China concerns fuel India’s race for cobalt in disputed waters | Mining News

India is desperate to secure exploration rights for a cobalt-rich underwater mountain in the middle of the Indian Ocean, but its bid faces competing claims with Sri Lanka also seeking to mine the precious mineral in the region.

The urgency of India’s application stems from concerns about China’s presence in the Indian Ocean, with the world’s second-largest economy already dominating the global cobalt supply chain, Indian officials and analysts told NDMT.

Cobalt is a critical mineral used widely in electric vehicles and batteries and is seen as a key element in the transition to green energy.

In January, India Approaching the The Jamaica-based International Seabed Authority is seeking approval to explore the cobalt-rich Afanasy Nikitin Seamount, located in the central Indian Ocean, east of the Maldives and about 1,350 kilometers (850 miles) off the Indian coast. Established in 1994, the International Seabed Authority is an autonomous international organization empowered by the United Nations Convention on the Law of the Sea to regulate economic activity on the seabed.

India too paid The company paid a fee of $500,000 to the ISA to consider its application, which specifies its desire to carry out extensive geophysical, geological, biological, oceanographic and environmental studies in the proposed area over a 15-year period. The seamount consists of 150 blocks spread over 3,000 square kilometers (1,158 square miles).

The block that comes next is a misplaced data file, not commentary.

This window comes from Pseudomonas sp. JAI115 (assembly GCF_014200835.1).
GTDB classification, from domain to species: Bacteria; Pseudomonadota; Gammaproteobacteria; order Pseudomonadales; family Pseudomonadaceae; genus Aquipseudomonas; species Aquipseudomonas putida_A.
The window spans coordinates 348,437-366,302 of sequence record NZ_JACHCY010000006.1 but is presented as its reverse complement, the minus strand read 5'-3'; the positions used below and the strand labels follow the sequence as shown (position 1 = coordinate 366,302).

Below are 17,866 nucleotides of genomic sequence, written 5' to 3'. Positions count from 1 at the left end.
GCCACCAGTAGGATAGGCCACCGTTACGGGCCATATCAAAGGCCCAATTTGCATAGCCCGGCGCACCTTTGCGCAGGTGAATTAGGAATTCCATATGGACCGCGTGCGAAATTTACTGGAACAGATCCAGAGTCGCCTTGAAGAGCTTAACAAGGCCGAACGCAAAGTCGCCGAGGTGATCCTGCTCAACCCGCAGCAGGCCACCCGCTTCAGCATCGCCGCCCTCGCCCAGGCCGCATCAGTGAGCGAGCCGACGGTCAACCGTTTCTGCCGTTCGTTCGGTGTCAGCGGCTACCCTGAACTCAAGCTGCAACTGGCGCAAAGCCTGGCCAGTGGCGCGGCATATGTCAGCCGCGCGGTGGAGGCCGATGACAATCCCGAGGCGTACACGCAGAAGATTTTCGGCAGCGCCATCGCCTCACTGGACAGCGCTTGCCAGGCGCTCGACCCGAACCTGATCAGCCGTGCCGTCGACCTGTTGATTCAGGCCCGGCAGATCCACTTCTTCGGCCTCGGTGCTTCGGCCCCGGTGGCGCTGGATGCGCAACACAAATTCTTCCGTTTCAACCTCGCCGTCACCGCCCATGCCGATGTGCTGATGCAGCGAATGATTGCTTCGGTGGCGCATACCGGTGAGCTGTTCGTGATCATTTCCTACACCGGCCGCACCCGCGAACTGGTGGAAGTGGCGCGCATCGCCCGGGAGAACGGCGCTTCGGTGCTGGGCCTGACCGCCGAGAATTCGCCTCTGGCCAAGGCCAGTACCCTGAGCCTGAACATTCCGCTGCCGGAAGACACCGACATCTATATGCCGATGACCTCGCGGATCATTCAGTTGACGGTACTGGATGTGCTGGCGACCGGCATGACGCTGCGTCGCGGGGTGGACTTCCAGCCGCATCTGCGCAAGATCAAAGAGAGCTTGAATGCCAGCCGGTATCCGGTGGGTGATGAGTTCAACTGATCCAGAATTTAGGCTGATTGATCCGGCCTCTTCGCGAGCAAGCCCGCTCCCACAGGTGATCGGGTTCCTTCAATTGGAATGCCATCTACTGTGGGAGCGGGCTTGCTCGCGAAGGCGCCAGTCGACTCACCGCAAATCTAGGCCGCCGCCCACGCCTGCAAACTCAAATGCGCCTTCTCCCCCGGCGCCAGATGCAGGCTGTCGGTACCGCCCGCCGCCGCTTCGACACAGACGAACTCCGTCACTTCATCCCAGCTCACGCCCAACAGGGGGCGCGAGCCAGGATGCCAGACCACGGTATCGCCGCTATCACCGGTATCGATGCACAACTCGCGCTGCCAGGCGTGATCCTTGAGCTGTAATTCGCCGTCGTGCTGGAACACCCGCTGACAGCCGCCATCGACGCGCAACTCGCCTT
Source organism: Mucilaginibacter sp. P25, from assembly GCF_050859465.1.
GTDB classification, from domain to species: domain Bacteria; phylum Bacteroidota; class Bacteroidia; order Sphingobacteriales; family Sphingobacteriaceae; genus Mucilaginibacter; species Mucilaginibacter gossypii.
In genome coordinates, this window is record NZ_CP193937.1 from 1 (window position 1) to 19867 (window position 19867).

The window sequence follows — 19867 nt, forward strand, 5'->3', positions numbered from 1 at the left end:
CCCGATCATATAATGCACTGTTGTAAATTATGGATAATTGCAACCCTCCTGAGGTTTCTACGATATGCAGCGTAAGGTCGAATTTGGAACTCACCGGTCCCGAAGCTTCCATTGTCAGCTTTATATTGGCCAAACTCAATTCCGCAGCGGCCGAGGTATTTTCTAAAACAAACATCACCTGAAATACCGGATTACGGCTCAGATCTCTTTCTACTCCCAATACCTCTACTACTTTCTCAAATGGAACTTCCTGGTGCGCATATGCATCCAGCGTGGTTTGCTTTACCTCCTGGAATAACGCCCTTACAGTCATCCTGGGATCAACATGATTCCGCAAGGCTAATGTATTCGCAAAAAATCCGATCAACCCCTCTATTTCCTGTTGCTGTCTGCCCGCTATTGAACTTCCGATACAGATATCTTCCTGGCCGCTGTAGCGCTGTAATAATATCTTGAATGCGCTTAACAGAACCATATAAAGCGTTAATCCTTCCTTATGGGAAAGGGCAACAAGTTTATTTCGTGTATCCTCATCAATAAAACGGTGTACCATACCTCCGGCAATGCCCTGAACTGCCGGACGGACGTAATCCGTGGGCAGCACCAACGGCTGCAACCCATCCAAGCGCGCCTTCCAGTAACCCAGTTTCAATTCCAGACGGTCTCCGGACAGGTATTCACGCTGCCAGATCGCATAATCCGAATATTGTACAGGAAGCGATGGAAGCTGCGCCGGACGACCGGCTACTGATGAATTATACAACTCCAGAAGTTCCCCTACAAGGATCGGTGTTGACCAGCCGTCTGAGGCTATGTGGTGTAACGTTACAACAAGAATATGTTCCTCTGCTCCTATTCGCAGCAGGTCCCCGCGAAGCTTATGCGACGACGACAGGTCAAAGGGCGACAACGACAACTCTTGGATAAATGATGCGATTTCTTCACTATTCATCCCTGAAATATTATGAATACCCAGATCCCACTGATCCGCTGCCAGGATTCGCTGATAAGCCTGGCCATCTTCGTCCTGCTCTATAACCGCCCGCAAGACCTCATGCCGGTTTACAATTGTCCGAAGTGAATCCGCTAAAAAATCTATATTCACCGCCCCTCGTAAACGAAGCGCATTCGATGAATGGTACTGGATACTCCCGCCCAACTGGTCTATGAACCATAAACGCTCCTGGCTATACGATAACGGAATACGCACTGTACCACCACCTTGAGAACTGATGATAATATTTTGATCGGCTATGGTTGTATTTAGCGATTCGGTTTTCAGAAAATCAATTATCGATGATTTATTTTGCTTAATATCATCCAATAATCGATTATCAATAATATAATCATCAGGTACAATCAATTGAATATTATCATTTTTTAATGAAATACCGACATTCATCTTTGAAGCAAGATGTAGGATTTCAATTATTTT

But as ISA assessed India’s application, it discovered that Afanasy Nikitin Seamount lies entirely within an area that another country also claims as being within its continental shelf boundaries, according to a memo the agency shared with NDMT. ISA did not name that other country in its response to India, but experts believe the seabed authority was referring to Sri Lanka. A country’s continental shelf is the edge of its landmass that lies below sea level.

According to a memo shared with NDMT by the ISA, the seabed authority had sought India’s response to its determination that the claims are competing, but on March 12, India said it could not respond until its opinion had been considered by the 29th Legal and Technical Committee, which is deliberating the ISA’s application.

As a result, the ISA notice said India’s application had been put “on hold.” Once India responds, the ISA will review the application again.

(NDMT)

Sri Lankan claims

A country’s continental shelf typically extends 200 nautical miles (370 km) from its coast and defines an exclusive economic zone which is available only to that country for economic purposes, although ships of other countries may pass through it unhindered.

However, coastal states can appeal to the United Nations Commission on the Limits of the Continental Shelf (CLCS) to argue that the outer limits of their continental shelf exceed 200 nautical miles.

That is Sri Lanka did In 2009, Sri Lanka applied to extend the limit of its continental shelf beyond 200 nautical miles. The CLCS has yet to rule on Sri Lanka’s claim, but if accepted, the Afanasy Nikitin Seamount would fall within Sri Lanka’s maritime boundary.